You’ll find a chunk of code that starts 'BinderItem ID=“56” ’ and continues for a couple of lines. Copy the text after ‘Title’ in that block.

Switch to the .scrivx file for the new project, and search for the title you just copied. That will tell you the item’s new ID number in the new project. (42, let’s say.) If 56.comments is present in the new project, open it in TextEdit to make sure it has the same contents as the one from Google Docs.

Close both comment files in TextEdit. Either rename the one currently residing in the new project to 42.comments, or rename the one from Google Docs and drag it over.

Open Scrivener, use the Title to find the appropriate file, and confirm that the comments re-connected correctly. Assuming they did, close Scrivener and repeat for the rest of the files.

If you have a lot of comments, you may encounter collisions: 42.comments already exists, but it has comments for a file other than 42.rtf. You can use temporary names as needed to “store” these files until you find their parents. I’d suggest something like a_42.comments: a real Scrivener comments file will never have a letter in the name, but you’ll still be able to use the item ID number to find it.


Just for future reference (yes I know, the words “horse” stable door" and “bolted” are coming to mind) - it’s quite possible that the reason your Mac was acting sluggish was precisely because the external drive had failed; disconnecting the drive to see if things improved, then re-connecting to see if it was even recognised, would be a better way to go about things than wipe your Mac’s HD.

In future:

  1. Restart and check.
  2. Switch off, boot up and check.
  3. Disconnect peripherals one by one, and check.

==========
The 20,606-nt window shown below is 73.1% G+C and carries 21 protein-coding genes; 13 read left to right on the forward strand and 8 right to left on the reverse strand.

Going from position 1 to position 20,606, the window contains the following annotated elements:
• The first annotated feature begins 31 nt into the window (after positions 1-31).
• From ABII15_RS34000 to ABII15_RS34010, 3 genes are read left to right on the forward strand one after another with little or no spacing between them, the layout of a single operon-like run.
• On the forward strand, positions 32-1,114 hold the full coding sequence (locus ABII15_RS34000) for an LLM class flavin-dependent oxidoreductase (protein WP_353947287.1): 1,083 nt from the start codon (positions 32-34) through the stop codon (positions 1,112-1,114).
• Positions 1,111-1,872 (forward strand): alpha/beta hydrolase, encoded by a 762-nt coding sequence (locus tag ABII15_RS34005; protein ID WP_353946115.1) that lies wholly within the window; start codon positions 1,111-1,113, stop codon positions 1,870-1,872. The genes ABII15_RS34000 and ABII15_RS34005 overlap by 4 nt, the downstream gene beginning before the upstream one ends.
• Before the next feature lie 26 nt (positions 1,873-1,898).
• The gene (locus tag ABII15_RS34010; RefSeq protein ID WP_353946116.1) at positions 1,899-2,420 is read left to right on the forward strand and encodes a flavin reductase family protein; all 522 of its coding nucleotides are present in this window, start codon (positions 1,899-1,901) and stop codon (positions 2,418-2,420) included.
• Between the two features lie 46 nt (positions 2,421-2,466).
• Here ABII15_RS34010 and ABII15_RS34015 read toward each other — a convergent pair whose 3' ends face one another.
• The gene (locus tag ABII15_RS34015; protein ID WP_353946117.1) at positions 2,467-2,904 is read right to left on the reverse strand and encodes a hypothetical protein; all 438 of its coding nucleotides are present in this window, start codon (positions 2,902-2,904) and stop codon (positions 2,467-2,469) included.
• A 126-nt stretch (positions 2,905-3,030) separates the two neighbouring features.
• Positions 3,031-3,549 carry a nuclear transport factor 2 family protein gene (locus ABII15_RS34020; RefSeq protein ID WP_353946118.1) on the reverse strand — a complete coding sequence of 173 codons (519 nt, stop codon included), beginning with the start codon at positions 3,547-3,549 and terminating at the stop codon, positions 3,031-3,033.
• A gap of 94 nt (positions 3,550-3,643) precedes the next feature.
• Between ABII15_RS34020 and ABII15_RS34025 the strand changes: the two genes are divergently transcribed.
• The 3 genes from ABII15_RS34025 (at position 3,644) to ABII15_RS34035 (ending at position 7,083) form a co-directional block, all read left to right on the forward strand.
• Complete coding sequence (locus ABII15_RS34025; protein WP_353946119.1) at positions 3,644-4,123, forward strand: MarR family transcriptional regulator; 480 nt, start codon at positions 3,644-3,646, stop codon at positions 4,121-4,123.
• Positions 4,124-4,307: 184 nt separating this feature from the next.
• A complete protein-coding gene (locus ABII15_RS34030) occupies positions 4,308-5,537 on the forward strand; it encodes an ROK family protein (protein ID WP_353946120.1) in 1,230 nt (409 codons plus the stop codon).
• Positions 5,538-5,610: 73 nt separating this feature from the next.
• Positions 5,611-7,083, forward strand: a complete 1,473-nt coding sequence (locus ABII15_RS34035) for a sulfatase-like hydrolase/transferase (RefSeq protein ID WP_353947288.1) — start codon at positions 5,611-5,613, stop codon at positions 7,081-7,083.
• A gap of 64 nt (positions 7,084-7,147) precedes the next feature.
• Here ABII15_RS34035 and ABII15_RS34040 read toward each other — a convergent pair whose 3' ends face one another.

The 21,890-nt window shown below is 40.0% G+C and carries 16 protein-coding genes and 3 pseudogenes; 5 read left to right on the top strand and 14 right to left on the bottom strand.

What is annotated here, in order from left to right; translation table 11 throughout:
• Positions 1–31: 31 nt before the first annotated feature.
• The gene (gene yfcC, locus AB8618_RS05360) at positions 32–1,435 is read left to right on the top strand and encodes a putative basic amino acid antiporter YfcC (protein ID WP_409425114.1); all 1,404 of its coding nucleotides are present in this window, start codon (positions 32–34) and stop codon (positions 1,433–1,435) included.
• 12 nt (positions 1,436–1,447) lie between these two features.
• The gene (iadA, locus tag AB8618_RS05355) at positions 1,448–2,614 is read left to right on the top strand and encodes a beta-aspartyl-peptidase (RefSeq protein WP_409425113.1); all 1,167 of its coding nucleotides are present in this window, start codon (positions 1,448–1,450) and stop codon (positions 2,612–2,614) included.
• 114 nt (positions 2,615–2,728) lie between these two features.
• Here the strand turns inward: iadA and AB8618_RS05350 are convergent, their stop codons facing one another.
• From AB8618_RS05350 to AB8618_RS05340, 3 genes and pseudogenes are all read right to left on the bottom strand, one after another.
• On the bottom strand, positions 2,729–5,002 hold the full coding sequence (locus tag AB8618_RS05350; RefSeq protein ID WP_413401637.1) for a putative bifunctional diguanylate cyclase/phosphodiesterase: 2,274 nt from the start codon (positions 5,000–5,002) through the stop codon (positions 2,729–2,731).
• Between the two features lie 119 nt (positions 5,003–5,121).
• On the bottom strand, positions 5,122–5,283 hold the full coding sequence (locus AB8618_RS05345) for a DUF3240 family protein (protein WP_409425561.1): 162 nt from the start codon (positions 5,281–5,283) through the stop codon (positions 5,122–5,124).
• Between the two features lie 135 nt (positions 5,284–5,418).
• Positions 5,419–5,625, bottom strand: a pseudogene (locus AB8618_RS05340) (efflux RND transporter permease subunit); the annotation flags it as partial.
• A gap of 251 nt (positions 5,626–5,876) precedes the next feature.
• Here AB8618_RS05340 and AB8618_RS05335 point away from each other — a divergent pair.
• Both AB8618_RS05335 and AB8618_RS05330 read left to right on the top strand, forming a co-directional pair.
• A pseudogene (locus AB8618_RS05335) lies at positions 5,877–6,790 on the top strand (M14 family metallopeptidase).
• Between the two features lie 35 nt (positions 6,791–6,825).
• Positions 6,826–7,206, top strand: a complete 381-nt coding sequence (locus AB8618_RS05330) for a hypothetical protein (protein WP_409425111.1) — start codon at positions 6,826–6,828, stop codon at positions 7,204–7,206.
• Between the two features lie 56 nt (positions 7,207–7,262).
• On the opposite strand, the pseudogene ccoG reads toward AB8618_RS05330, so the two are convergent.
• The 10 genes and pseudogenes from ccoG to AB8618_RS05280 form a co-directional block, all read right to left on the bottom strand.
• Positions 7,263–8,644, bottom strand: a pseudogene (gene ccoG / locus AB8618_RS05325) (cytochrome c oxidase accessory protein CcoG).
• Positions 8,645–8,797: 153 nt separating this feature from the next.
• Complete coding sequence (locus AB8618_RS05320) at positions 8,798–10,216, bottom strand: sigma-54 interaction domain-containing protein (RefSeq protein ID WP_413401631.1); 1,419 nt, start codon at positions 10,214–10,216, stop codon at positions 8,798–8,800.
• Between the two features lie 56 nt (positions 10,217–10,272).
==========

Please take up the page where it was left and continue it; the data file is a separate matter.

Restoring the OS and wiping your HD should be your very last resort.

I’m in a similar situation - I had no idea that google drive messed up the comments. My laptop died and I haven’t yet been able to find out whether I can retrieve stuff off the hard drive. I thought I was fine as I had been backing up on google drive, but apparently not.

The steps outlined above don’t work, as I have failed at the first hurdle - there is no option to ‘Download as’ on my google drive, only to Download, which of course downloads as an .xml file. So I am no further forward. Can anyone help with this?

You can force TextEdit to open an XML file. Right-click and choose the Open With option.

Note that if you are using Scrivener 3, the project format is different and these instructions won’t work.


Update - I had already downloaded the whole project and realised that I can just change the filename for each xml file from e.g. 52.comments.xml to 52.comments and this seemed to fix the problem with the comments not showing up. I now have to do this for 250-odd files, but it seems to work. The right comment appears in the right place in the scene where it was originally.

I am however wondering - am I likely to discover down the line that there are other problems with my project that the above fix didn’t sort out? It all looks fine, but maybe there are gremlins hiding in there I haven’t found yet.

I didn’t seem to have the problem with all my files being converted to .docx - they were all still as .rtf so I don’t think there are any other problems with file extensions

[By the way I’m working on Windows, not a Mac - found this thread via a google search]

You should be okay. Scrivener’s project format is pretty open, in that it’s easy to see what’s there (or not). Make a backup, don’t let Google Drive mess with your projects, and you should be fine.